There seems to be no examples on the web of how to get these two versions to run together. So here is my example that I got to work for anyone who’s also stuck:

server {
    listen 80;
    server_name cakephp;
    root /var/www/cakephp/app/webroot/;

    access_log /var/log/nginx/cakephp/access.log;
    error_log /var/log/nginx/cakephp/error.log;

    location / {
        index index.php index.html index.htm;

        if (-f $request_filename) {
            break;
        }

        if (-d $request_filename) {
            break;
        }

        rewrite ^(.+)$ /index.php?url=$1 last;
    }

    location ~ .*\.php[345]?$ {
        fastcgi_pass unix:/var/run/php5-fpm.sock;
        fastcgi_index index.php;
        fastcgi_param SCRIPT_FILENAME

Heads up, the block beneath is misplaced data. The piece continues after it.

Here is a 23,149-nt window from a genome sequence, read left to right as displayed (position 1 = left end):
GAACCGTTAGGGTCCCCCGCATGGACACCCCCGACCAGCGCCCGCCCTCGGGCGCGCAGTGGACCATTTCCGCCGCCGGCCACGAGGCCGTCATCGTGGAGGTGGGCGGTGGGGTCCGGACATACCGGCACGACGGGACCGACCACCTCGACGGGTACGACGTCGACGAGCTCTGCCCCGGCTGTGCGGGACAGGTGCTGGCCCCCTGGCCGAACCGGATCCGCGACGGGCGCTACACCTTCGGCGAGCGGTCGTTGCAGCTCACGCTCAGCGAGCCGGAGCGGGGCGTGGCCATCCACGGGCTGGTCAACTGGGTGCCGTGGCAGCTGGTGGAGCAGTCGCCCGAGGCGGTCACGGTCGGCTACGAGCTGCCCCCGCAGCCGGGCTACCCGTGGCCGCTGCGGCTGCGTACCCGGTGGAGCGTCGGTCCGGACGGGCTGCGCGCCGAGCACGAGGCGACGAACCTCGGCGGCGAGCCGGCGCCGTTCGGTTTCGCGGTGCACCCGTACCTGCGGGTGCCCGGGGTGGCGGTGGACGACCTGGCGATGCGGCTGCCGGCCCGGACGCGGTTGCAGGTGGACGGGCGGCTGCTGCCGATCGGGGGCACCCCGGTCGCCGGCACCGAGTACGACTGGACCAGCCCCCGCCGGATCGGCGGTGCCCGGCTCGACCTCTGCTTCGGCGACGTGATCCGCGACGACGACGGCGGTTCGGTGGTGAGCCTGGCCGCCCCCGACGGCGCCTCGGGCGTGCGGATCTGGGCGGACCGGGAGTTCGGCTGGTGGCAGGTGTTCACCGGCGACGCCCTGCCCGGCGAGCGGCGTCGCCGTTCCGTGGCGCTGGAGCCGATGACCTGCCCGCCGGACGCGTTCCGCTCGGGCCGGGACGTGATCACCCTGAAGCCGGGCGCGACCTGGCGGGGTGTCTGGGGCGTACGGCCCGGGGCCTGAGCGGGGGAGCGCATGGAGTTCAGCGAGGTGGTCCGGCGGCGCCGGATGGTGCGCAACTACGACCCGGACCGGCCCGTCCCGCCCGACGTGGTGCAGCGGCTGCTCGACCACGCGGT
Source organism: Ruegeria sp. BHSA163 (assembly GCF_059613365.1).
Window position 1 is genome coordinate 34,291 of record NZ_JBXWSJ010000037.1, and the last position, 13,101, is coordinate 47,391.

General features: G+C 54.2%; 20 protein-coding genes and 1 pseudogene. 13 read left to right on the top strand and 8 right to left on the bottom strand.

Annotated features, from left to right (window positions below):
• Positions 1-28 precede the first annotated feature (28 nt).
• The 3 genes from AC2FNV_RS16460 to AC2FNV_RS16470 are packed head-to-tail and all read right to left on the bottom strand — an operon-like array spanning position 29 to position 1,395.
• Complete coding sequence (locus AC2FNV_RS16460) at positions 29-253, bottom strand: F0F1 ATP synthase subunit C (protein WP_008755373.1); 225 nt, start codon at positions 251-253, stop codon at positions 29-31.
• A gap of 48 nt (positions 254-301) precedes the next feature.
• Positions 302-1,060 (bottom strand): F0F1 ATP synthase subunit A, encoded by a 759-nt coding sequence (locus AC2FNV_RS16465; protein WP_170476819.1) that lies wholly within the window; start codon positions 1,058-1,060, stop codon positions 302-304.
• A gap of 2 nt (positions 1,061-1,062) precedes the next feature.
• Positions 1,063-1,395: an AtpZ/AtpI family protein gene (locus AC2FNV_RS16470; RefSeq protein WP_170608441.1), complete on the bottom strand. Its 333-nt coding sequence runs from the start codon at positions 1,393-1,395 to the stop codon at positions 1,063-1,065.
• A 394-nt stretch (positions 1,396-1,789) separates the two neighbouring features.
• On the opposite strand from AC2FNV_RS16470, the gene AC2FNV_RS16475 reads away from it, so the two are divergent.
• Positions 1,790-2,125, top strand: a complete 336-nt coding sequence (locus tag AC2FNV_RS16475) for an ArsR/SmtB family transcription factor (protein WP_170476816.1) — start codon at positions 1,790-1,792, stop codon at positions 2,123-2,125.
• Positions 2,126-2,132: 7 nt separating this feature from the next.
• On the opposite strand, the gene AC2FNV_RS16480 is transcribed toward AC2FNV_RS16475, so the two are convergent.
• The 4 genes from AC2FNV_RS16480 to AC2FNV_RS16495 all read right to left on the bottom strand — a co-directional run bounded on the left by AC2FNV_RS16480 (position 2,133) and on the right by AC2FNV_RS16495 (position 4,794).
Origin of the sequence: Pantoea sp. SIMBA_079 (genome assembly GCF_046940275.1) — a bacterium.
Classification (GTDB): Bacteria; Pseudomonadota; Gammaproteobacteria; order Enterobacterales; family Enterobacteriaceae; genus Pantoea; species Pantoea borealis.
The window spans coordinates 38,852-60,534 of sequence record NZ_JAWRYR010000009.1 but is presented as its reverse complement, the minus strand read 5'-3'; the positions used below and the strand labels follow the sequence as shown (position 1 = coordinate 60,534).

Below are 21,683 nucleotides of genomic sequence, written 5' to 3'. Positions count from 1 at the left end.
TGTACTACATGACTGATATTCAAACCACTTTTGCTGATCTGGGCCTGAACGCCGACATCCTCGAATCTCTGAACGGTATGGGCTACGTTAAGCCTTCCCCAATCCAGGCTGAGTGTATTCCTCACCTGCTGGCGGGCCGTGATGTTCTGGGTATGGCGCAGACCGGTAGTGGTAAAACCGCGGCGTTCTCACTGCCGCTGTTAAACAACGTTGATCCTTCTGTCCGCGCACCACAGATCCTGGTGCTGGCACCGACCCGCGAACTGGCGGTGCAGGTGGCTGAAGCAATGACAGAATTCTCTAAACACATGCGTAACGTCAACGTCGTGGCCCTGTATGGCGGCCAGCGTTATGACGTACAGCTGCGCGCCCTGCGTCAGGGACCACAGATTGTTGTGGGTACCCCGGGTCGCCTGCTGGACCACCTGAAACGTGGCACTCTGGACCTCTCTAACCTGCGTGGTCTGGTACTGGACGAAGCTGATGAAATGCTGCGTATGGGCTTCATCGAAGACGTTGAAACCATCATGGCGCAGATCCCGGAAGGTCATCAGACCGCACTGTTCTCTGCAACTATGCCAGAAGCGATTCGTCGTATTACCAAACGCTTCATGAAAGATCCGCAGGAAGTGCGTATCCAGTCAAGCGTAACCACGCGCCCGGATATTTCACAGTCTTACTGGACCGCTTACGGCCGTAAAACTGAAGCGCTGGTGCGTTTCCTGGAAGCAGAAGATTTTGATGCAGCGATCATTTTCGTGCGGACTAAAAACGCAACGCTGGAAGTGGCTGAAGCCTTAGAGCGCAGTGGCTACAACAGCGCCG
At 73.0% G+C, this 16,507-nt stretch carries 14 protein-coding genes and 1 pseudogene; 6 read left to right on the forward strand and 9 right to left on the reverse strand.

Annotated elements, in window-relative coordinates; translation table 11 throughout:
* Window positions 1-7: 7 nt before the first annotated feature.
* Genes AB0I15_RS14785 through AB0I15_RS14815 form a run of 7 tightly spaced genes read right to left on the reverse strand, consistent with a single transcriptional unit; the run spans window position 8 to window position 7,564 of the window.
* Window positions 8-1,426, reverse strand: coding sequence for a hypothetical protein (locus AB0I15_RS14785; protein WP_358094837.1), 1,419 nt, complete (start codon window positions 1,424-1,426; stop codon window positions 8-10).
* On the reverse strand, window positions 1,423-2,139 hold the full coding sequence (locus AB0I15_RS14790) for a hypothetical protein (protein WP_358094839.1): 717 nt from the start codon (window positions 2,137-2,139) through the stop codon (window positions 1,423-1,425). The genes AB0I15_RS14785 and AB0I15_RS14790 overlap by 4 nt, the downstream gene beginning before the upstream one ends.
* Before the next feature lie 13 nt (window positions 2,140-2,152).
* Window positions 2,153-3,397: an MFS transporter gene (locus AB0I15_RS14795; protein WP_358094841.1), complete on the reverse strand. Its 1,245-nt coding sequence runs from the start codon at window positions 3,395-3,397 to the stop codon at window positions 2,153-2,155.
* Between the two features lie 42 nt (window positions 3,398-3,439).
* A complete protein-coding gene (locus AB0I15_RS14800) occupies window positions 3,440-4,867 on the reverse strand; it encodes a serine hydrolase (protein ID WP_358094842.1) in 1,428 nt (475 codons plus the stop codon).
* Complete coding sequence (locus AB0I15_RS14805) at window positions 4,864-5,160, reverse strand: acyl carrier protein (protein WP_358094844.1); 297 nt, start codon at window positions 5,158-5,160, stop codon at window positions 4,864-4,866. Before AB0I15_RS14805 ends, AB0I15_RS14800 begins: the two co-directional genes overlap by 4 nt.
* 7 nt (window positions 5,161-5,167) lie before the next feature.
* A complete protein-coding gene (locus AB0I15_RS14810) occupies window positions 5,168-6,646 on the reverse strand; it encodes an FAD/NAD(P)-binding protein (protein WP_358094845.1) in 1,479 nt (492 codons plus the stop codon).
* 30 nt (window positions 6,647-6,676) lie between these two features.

/var/www/cakephp/app/webroot$fastcgi_script_name;

        include fastcgi_params;
    }
}

Preparing for Massive Load with OpenStack

2 Comments | This entry was posted on Feb 25 2013

In November last year I again updated and hosted the website for the NAB Australian Football League Draft Tracker and flew up to the Gold Coast to sit in on the event to ensure it all went well. The website (http://drafttracker.afl.com.au/) was built as a live tracker so the public can watch the picks as they happen.

It was designed to be lightweight to both server and browser so that any client requests only pulled in all site assets on the initial page load and then tiny JSON files every ten seconds looking for updates [1].  Adding drafted players as they happened by the admin updated records in the database via PHP which would create static files (JSON) for clients to pull down to update the page. NGINX was used as the webserver. All this allowed the server to run with minimal effort during the busy night.